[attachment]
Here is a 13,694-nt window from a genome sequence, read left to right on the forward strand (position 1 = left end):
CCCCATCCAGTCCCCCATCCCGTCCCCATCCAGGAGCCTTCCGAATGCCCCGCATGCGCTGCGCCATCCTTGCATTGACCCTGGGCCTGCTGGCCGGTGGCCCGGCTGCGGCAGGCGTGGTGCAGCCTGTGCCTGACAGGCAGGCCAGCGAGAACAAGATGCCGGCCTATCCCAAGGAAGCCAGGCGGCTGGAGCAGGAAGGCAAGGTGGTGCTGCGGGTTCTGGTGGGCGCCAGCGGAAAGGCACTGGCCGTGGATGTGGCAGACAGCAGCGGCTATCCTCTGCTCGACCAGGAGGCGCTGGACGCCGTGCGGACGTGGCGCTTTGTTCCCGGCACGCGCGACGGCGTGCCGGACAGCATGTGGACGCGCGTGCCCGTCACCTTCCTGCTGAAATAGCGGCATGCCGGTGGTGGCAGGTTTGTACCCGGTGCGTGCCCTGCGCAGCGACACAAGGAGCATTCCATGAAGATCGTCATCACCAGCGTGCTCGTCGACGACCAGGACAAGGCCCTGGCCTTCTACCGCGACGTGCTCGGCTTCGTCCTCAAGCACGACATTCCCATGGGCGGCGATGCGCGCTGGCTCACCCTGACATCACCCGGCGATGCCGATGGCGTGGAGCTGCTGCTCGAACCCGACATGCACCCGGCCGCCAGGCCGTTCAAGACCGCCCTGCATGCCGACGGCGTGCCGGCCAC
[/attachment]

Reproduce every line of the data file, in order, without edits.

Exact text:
Here is a 13,694-nt window from a genome sequence, read left to right on the forward strand (position 1 = left end):
CCCCATCCAGTCCCCCATCCCGTCCCCATCCAGGAGCCTTCCGAATGCCCCGCATGCGCTGCGCCATCCTTGCATTGACCCTGGGCCTGCTGGCCGGTGGCCCGGCTGCGGCAGGCGTGGTGCAGCCTGTGCCTGACAGGCAGGCCAGCGAGAACAAGATGCCGGCCTATCCCAAGGAAGCCAGGCGGCTGGAGCAGGAAGGCAAGGTGGTGCTGCGGGTTCTGGTGGGCGCCAGCGGAAAGGCACTGGCCGTGGATGTGGCAGACAGCAGCGGCTATCCTCTGCTCGACCAGGAGGCGCTGGACGCCGTGCGGACGTGGCGCTTTGTTCCCGGCACGCGCGACGGCGTGCCGGACAGCATGTGGACGCGCGTGCCCGTCACCTTCCTGCTGAAATAGCGGCATGCCGGTGGTGGCAGGTTTGTACCCGGTGCGTGCCCTGCGCAGCGACACAAGGAGCATTCCATGAAGATCGTCATCACCAGCGTGCTCGTCGACGACCAGGACAAGGCCCTGGCCTTCTACCGCGACGTGCTCGGCTTCGTCCTCAAGCACGACATTCCCATGGGCGGCGATGCGCGCTGGCTCACCCTGACATCACCCGGCGATGCCGATGGCGTGGAGCTGCTGCTCGAACCCGACATGCACCCGGCCGCCAGGCCGTTCAAGACCGCCCTGCATGCCGACGGCGTGCCGGCCAC